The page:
Postelsia has two distinct morphologies: one for its diploid, monoicous sporophyte stage, which is the dominant portion of the life cycle, and one for its smaller, haploid, dioecious gametophyte stage. Like all seaweeds, the sporophyte stage of Postelsia consists of a thallus, which is made up of a stem-like stipe topped with possibly over 100 leaf-like blades, and rests on a root-like holdfast. The holdfast anchors the organism to the rocks it lives on. The sea palm has no vascular system; the stipe is only for support of the organism and holds the fronds up over other organisms so they can receive more light. The stipe is merely a firm, hollow tube, able to withstand the open air of low tide conditions as well as the crashing waves of high tide. The blades are grooved, with the sporangia held within these grooves. The gametophyte stage is microscopic, consisting of only a few cells. The gametophytes produce sperm and eggs to create new sporophytes.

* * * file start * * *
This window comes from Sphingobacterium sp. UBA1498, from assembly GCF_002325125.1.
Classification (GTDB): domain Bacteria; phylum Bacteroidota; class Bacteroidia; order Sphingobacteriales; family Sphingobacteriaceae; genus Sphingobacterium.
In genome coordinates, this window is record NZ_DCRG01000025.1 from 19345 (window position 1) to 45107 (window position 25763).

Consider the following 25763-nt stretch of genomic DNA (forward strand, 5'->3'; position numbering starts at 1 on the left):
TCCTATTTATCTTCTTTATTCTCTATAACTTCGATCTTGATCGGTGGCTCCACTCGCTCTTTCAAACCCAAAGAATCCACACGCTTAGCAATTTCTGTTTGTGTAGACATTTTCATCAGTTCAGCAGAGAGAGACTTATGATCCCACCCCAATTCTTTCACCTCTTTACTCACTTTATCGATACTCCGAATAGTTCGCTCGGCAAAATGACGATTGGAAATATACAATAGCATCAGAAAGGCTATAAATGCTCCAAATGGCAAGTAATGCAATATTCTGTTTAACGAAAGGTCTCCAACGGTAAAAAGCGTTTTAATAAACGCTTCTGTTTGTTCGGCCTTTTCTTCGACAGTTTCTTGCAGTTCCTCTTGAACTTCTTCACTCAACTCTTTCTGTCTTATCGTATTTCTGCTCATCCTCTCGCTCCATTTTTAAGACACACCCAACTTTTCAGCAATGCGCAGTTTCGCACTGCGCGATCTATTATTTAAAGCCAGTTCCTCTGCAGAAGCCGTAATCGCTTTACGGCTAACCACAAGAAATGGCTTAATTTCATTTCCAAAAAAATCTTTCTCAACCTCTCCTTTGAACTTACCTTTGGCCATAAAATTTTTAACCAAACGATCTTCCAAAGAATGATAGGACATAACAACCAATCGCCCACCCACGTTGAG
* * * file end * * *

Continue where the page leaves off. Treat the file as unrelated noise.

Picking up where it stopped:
Like all phaeophytes, sea palms use the pigments chlorophyll a, chlorophyll c, fucoxanthin, and carotenes in photosynthesis. Their cell walls are composed of alginate. They use laminarin and mannitol for storage.
Life cycle and growth
Like most brown algae, Postelsia goes through alternation of generations, and is an annual species. The diploid sporophyte produces, through meiosis, haploid spores, which drip down through the grooves in the blades onto the substrate, which may be mussels, barnacles, or bare rock. These spores develop, through mitosis, into small, multicellular haploid gametophytes, male and female. The male and female gametophytes create sperm and eggs, respectively. The sperm of the male reaches the female egg and fertilizes, resulting in a diploid zygote, which develops into a new sporophyte.